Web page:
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I have a problem in sql where I need to generate a packing list from a list of transactions.

Data Model

The transactions are stored in a table that contains:

  • transaction id
  • item id
  • item quantity

Each transaction can have multiple items (and coincidentally multiple rows with the same transaction id). Each item then has a quantity from 1 to N.

Business Problem

The business requires that we create a packing list, where each line item in the packing list contains the count of each item in the box.

Each box can only contain 160 items (they all happen to be the same size/weight). Based on the total count of the order we need to split items into different boxes (sometimes splitting even the individual item's collection into two boxes)

So the challenge is to take that data schema and come up with the result set that includes how many of each item belong in each box.

I am currently brute forcing this in some not so pretty ways and wondering if anyone has an elegant/simple solution that I've overlooked.

Example In/Out

We really need to isolate how many of each item end up in each box...for example:

Order 1:

  • 100 of item A
  • 100 of item B
  • 140 of item C

This should result in three rows in the result set:
  • Box 1: A (100), B (60)
  • Box 2: B(40), C (120)
  • Box 3: C(20)


Ideally the query would be smart enough to put all of C together, but at this point - we're not too concerned with that.

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2  
Just out of curiosity: Is this a homework problem, asked out of curiosity, or a real-world problem? It sounds interesting, but a bit constructed. –  sleske Sep 30 '09 at 23:20
    
I agree with sleske, if only because items are rarely of uniform size & weight -- not even items of the same type! –  Bill Karwin Sep 30 '09 at 23:28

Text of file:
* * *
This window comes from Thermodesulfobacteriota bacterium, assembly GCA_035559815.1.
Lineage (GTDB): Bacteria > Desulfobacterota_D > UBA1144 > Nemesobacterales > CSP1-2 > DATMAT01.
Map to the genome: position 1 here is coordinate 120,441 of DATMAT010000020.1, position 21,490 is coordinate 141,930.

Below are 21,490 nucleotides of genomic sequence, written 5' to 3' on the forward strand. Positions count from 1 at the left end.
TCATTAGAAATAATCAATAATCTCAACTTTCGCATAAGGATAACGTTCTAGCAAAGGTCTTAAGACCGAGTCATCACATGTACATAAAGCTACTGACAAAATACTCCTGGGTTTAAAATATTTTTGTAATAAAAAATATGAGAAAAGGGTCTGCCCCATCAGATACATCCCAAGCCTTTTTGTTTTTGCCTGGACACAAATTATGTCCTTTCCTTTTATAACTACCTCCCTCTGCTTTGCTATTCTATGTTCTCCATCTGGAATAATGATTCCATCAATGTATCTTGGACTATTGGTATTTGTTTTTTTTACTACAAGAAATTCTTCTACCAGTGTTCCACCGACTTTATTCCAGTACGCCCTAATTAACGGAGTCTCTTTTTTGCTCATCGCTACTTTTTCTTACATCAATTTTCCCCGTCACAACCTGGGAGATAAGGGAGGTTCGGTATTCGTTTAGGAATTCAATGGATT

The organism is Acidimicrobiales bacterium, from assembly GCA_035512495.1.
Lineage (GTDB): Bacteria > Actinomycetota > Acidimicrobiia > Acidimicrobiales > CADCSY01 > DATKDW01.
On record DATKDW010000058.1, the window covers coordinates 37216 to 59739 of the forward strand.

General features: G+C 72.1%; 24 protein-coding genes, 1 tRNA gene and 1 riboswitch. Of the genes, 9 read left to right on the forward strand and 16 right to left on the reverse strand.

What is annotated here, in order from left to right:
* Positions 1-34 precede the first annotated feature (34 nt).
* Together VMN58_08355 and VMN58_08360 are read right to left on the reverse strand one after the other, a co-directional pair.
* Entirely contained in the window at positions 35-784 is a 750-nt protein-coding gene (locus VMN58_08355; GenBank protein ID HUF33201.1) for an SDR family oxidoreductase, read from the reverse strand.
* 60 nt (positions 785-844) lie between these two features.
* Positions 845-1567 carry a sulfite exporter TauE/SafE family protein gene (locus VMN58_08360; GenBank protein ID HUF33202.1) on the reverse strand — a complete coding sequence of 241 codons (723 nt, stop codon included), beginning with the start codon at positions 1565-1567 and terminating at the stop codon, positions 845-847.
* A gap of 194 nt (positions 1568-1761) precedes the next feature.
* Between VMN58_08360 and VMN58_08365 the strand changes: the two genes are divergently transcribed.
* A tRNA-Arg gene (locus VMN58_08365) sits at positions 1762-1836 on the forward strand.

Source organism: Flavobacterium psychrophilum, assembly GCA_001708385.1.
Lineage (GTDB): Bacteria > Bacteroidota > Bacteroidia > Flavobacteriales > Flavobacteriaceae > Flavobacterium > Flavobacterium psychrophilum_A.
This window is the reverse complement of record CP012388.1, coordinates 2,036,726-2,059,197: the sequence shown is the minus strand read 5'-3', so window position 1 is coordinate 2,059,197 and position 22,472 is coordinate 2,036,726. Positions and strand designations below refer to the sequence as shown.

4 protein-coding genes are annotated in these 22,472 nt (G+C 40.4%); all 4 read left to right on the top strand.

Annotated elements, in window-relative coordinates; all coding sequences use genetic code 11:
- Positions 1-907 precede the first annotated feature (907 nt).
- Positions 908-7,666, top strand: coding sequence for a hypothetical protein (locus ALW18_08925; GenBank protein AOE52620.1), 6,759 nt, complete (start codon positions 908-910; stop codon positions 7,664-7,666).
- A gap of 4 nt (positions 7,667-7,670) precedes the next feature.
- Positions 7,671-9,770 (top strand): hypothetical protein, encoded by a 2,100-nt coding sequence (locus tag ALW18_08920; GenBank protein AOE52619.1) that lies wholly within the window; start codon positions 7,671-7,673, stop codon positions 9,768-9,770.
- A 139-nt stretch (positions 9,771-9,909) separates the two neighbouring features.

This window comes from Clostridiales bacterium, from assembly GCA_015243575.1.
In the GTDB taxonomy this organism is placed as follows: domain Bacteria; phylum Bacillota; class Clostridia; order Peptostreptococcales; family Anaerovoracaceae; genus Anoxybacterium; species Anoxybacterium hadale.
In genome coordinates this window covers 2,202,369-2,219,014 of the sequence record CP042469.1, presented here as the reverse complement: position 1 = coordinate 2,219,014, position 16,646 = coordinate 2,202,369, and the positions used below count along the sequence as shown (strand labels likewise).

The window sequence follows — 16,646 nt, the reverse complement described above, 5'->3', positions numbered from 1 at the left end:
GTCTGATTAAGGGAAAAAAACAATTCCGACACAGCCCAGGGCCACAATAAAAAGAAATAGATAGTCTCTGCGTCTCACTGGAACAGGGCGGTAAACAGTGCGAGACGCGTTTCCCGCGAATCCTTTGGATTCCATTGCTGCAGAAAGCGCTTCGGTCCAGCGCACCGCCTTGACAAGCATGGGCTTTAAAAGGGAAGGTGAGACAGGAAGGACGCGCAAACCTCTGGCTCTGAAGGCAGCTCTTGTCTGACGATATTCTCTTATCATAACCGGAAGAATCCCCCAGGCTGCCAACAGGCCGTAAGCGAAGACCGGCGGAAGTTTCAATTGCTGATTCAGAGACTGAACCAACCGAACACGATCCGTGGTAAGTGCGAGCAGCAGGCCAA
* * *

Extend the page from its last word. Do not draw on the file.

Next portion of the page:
1  
Nope, it's a real world problem. We're packaging shipments for food products from online purchases. The reason they're the "same weight" is an approximation I made to simplify the problem. They're different varieties of the same product which each have a different recipe. The main need for this query is to help the team actually mixing and baking the products to know what needs to be baked and which ones go in which shipping container. –  jkelley Oct 1 '09 at 2:39
    
Which RDBMS are you using? –  Kev Oct 9 '09 at 15:41
    
we're using MySQL –  jkelley Oct 10 '09 at 15:50

5 Answers 5

up vote 2 down vote accepted
+75

How about something like

SELECT SUM([Item quantity]) as totalItems
     , SUM([Item quantity]) / 160 as totalBoxes
     , MOD(SUM([Item Quantity), 160) amountInLastBox
FROM [Transactions]
GROUP BY [Transaction Id]

Let me know what fields in the resultset you're looking for and I could come up with a better one

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1  
The problem with this is that I really need to isolate how many of each item end up in each box...for example: I have 100 of item A, 100 of item B and 140 of item C. This should result in: Box 1: A (100), B (60) Box 2: B(40), C (120) Box 3: C(20) Ideally the query would be smart enough to put all of C together, but at this point - we're not too concerned with that. –  jkelley Oct 1 '09 at 2:42
    
Right now I'm thinking a cursor's the only way to go, but it is 3:30 AM, so lemme sleep on it and we can probably use a more efficient WITH clause –  divitiae Oct 1 '09 at 10:33

Have you read the bin packing bible?

http://sqlblog.com/blogs/hugo%5Fkornelis/archive/tags/Bin+Packing/default.aspx

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+1 No, but thanks for the great reference, I'll check it out –  jkelley Oct 1 '09 at 2:44